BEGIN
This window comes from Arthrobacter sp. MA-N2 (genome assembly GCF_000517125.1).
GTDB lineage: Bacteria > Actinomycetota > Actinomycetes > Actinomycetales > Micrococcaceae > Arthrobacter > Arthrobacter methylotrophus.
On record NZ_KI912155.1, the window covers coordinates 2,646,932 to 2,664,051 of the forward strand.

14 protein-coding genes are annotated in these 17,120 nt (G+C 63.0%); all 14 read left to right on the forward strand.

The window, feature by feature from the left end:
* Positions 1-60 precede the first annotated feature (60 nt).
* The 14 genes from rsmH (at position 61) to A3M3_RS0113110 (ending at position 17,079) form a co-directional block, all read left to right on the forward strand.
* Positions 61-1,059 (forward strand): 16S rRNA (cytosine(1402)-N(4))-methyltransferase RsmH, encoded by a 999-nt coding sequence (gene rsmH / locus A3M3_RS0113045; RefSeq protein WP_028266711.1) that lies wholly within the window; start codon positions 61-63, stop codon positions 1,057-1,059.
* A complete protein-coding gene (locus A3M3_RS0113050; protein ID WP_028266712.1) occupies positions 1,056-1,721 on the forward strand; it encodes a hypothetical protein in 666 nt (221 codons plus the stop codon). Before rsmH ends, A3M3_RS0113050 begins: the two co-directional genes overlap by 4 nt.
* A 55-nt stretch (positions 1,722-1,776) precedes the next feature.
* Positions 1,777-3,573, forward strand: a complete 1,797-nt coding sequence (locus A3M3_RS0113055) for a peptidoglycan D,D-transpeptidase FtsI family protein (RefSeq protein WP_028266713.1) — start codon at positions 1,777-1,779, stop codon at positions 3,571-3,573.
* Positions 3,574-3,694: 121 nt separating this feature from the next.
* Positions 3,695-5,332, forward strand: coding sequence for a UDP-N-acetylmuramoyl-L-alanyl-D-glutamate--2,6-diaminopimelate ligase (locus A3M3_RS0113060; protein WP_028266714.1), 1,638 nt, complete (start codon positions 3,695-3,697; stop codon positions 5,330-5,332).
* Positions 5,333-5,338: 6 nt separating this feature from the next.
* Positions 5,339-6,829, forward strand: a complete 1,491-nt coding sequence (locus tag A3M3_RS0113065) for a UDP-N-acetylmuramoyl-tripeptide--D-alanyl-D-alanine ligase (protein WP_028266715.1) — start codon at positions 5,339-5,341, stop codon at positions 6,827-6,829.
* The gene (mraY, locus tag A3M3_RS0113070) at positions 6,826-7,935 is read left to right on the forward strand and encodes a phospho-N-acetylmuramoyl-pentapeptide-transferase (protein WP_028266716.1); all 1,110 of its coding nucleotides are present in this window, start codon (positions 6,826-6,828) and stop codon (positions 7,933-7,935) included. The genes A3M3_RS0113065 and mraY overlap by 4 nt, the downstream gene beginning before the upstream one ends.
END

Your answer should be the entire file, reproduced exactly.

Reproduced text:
This window comes from Arthrobacter sp. MA-N2 (genome assembly GCF_000517125.1).
GTDB lineage: Bacteria > Actinomycetota > Actinomycetes > Actinomycetales > Micrococcaceae > Arthrobacter > Arthrobacter methylotrophus.
On record NZ_KI912155.1, the window covers coordinates 2,646,932 to 2,664,051 of the forward strand.

14 protein-coding genes are annotated in these 17,120 nt (G+C 63.0%); all 14 read left to right on the forward strand.

The window, feature by feature from the left end:
* Positions 1-60 precede the first annotated feature (60 nt).
* The 14 genes from rsmH (at position 61) to A3M3_RS0113110 (ending at position 17,079) form a co-directional block, all read left to right on the forward strand.
* Positions 61-1,059 (forward strand): 16S rRNA (cytosine(1402)-N(4))-methyltransferase RsmH, encoded by a 999-nt coding sequence (gene rsmH / locus A3M3_RS0113045; RefSeq protein WP_028266711.1) that lies wholly within the window; start codon positions 61-63, stop codon positions 1,057-1,059.
* A complete protein-coding gene (locus A3M3_RS0113050; protein ID WP_028266712.1) occupies positions 1,056-1,721 on the forward strand; it encodes a hypothetical protein in 666 nt (221 codons plus the stop codon). Before rsmH ends, A3M3_RS0113050 begins: the two co-directional genes overlap by 4 nt.
* A 55-nt stretch (positions 1,722-1,776) precedes the next feature.
* Positions 1,777-3,573, forward strand: a complete 1,797-nt coding sequence (locus A3M3_RS0113055) for a peptidoglycan D,D-transpeptidase FtsI family protein (RefSeq protein WP_028266713.1) — start codon at positions 1,777-1,779, stop codon at positions 3,571-3,573.
* Positions 3,574-3,694: 121 nt separating this feature from the next.
* Positions 3,695-5,332, forward strand: coding sequence for a UDP-N-acetylmuramoyl-L-alanyl-D-glutamate--2,6-diaminopimelate ligase (locus A3M3_RS0113060; protein WP_028266714.1), 1,638 nt, complete (start codon positions 3,695-3,697; stop codon positions 5,330-5,332).
* Positions 5,333-5,338: 6 nt separating this feature from the next.
* Positions 5,339-6,829, forward strand: a complete 1,491-nt coding sequence (locus tag A3M3_RS0113065) for a UDP-N-acetylmuramoyl-tripeptide--D-alanyl-D-alanine ligase (protein WP_028266715.1) — start codon at positions 5,339-5,341, stop codon at positions 6,827-6,829.
* The gene (mraY, locus tag A3M3_RS0113070) at positions 6,826-7,935 is read left to right on the forward strand and encodes a phospho-N-acetylmuramoyl-pentapeptide-transferase (protein WP_028266716.1); all 1,110 of its coding nucleotides are present in this window, start codon (positions 6,826-6,828) and stop codon (positions 7,933-7,935) included. The genes A3M3_RS0113065 and mraY overlap by 4 nt, the downstream gene beginning before the upstream one ends.